When you go to a grocery store and pick up a large cauliflower head, you probably don’t wonder where it comes from. Or do you?
Well, the origin of this vegetable might surprise you. Even though we grow this plant from seeds in the modern day, it doesn’t mean that it has always been the way we think of it today.
Therefore, we’ll talk a bit about the history and origin of this plant, mention some of its amazing (and delicious) cultivars, and introduce a couple of its many health benefits.
Before we do all that, let’s look into its general specifics:
|Brassica oleracea var. botrytis
|Plant is about 24-30 inches tall
|Spring and fall
|USDA hardiness zone:
Is Cauliflower Man-Made?
Yes, cauliflower is a vegetable made by humans, but don’t let that scare you. There are many other hybrid vegetables; even broccoli is made by man.
Technically, cauliflower is a hybrid of a wild cabbage, just like Brussels sprouts, kale, cabbage, kohlrabi, and broccoli.
But how did the human species make it?
It was made in a selective breeding process, which involves selecting (or choosing) plant parents based on their traits and reproducing them in order to create novel plants with those desirable properties.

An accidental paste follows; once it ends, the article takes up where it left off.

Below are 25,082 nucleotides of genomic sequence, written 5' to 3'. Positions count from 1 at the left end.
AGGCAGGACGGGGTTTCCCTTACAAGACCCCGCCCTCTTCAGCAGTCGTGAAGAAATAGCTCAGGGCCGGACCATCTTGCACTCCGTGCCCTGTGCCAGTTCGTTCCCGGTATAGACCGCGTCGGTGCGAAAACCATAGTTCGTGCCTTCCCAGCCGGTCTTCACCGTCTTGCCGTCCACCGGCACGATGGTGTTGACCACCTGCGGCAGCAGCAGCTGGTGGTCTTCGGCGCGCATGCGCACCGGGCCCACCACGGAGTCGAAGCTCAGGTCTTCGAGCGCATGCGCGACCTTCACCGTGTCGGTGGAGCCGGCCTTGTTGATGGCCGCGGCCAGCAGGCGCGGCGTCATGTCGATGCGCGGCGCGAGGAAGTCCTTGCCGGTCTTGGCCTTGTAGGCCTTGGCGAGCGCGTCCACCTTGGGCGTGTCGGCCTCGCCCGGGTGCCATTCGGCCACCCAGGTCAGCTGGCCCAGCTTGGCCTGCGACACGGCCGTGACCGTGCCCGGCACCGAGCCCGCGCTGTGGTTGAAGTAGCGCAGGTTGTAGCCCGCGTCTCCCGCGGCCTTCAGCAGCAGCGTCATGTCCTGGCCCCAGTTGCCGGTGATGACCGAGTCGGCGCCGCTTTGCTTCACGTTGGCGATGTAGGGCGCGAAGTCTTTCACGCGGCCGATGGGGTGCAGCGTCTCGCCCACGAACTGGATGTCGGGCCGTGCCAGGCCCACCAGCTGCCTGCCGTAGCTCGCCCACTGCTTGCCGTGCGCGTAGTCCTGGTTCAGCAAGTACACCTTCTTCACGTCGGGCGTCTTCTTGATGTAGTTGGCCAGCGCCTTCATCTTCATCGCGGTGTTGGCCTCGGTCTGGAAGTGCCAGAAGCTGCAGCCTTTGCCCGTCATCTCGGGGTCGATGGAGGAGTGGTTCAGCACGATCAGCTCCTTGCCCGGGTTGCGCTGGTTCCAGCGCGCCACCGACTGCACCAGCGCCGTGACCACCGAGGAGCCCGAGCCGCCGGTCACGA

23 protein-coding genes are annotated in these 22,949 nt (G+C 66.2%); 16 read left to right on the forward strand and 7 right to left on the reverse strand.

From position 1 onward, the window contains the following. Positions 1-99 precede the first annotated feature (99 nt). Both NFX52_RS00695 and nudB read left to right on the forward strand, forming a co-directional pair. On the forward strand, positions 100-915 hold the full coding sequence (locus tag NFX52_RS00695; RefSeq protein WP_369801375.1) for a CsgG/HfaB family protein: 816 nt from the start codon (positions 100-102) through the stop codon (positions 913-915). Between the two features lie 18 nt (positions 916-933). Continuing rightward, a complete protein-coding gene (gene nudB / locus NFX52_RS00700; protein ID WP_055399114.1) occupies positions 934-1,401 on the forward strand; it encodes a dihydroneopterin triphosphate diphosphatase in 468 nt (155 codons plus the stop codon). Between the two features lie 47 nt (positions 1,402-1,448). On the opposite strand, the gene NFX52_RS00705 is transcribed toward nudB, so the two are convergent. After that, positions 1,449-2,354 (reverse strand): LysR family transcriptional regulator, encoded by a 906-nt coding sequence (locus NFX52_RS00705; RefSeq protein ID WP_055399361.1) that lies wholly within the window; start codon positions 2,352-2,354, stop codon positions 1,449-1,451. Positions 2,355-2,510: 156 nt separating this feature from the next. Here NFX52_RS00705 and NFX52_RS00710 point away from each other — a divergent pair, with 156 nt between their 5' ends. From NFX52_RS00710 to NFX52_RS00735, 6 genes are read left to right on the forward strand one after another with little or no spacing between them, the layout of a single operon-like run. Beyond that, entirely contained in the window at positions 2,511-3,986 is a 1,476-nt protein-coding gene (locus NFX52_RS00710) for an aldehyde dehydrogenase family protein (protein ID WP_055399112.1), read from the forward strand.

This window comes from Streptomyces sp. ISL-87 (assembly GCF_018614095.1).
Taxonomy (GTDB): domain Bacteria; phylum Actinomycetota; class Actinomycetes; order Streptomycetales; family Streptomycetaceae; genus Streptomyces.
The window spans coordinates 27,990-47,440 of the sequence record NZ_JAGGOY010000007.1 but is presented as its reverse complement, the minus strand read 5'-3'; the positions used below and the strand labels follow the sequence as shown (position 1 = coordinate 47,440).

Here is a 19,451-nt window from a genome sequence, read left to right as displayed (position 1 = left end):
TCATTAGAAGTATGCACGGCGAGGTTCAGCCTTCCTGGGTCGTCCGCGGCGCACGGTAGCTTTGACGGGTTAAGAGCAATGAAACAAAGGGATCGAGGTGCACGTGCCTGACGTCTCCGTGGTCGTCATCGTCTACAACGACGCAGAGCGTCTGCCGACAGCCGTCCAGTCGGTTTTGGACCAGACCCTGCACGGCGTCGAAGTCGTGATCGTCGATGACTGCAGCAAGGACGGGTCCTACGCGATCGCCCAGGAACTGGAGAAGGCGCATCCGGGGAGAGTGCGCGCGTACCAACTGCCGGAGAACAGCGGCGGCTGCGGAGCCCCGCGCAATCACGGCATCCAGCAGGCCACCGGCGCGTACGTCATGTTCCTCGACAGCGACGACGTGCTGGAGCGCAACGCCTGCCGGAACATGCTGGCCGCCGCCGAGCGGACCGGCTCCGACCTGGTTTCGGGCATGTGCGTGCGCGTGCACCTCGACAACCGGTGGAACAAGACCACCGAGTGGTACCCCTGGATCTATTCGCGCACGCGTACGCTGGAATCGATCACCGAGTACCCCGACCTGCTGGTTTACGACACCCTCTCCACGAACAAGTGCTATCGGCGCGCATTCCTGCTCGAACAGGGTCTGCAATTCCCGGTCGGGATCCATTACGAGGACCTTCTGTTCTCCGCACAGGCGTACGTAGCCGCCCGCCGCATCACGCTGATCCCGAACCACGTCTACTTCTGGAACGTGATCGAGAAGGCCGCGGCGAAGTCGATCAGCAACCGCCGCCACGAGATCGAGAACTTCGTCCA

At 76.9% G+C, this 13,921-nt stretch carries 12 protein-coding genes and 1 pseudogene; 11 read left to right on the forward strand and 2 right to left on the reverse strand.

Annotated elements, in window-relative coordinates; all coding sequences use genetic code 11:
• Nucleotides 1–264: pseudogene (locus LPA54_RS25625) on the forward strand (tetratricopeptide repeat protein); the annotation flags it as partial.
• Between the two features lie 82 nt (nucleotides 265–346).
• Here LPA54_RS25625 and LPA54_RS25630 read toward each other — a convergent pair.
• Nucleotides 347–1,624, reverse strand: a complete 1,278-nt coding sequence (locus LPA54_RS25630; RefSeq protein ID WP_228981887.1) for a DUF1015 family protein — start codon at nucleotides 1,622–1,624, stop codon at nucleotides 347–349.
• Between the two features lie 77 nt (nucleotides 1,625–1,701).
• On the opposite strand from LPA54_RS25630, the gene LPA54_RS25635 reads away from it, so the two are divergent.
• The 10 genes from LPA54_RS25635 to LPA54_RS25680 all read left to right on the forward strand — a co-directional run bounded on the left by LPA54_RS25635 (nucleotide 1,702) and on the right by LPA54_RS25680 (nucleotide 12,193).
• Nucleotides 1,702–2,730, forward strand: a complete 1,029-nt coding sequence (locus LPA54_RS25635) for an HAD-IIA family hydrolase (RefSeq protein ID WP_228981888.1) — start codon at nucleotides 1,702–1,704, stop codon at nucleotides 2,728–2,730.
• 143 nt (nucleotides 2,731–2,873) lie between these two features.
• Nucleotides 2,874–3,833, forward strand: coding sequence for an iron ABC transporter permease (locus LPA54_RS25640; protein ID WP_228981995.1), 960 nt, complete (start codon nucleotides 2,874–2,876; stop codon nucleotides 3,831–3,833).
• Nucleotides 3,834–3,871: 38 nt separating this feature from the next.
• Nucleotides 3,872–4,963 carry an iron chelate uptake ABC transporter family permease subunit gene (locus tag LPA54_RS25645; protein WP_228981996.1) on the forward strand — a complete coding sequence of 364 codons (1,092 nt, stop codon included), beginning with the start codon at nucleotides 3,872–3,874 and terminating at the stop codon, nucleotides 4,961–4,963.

But cauliflower has been in the world for ages, and we surely can’t imagine someone in the Middle Ages (or earlier) having a lab filled with modern-day equipment.
So, how did they do it?
How Was Cauliflower Made?
Cauliflower was made from the flower clusters of wild cabbage, or rather it is believed to have originated from broccoli or cabbage, but it takes 5-10 years or more until we notice some distinctive features.
It belongs to the species Brassica oleracea, which underwent a genome transformation sometime in the past and can produce different vegetables based on its pollination.